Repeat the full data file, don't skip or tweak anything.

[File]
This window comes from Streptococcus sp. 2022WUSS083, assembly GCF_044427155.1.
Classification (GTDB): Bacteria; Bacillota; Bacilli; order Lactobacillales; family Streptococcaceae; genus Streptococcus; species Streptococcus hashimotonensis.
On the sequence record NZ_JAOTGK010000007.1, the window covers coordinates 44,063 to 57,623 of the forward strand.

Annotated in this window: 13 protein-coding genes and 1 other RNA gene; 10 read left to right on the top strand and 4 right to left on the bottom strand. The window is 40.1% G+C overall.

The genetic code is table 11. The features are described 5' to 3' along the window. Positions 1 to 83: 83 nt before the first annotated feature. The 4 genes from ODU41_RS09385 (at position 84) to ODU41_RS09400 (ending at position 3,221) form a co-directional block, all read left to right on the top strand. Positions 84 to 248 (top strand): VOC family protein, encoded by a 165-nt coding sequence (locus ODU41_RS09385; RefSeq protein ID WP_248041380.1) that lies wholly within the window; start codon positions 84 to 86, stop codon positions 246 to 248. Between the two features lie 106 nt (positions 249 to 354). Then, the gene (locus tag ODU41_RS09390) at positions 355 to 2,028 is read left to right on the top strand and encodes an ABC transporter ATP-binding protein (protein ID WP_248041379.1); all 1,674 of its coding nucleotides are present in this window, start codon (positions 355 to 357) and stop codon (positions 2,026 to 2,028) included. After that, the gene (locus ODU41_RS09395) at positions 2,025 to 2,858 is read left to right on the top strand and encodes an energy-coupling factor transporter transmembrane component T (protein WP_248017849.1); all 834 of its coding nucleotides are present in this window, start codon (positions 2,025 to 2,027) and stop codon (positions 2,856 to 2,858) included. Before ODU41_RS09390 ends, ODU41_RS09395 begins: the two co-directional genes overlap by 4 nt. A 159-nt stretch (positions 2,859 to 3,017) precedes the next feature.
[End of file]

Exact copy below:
This window comes from Streptococcus sp. 2022WUSS083, assembly GCF_044427155.1.
Classification (GTDB): Bacteria; Bacillota; Bacilli; order Lactobacillales; family Streptococcaceae; genus Streptococcus; species Streptococcus hashimotonensis.
On the sequence record NZ_JAOTGK010000007.1, the window covers coordinates 44,063 to 57,623 of the forward strand.

Annotated in this window: 13 protein-coding genes and 1 other RNA gene; 10 read left to right on the top strand and 4 right to left on the bottom strand. The window is 40.1% G+C overall.

The genetic code is table 11. The features are described 5' to 3' along the window. Positions 1 to 83: 83 nt before the first annotated feature. The 4 genes from ODU41_RS09385 (at position 84) to ODU41_RS09400 (ending at position 3,221) form a co-directional block, all read left to right on the top strand. Positions 84 to 248 (top strand): VOC family protein, encoded by a 165-nt coding sequence (locus ODU41_RS09385; RefSeq protein ID WP_248041380.1) that lies wholly within the window; start codon positions 84 to 86, stop codon positions 246 to 248. Between the two features lie 106 nt (positions 249 to 354). Then, the gene (locus tag ODU41_RS09390) at positions 355 to 2,028 is read left to right on the top strand and encodes an ABC transporter ATP-binding protein (protein ID WP_248041379.1); all 1,674 of its coding nucleotides are present in this window, start codon (positions 355 to 357) and stop codon (positions 2,026 to 2,028) included. After that, the gene (locus ODU41_RS09395) at positions 2,025 to 2,858 is read left to right on the top strand and encodes an energy-coupling factor transporter transmembrane component T (protein WP_248017849.1); all 834 of its coding nucleotides are present in this window, start codon (positions 2,025 to 2,027) and stop codon (positions 2,856 to 2,858) included. Before ODU41_RS09390 ends, ODU41_RS09395 begins: the two co-directional genes overlap by 4 nt. A 159-nt stretch (positions 2,859 to 3,017) precedes the next feature.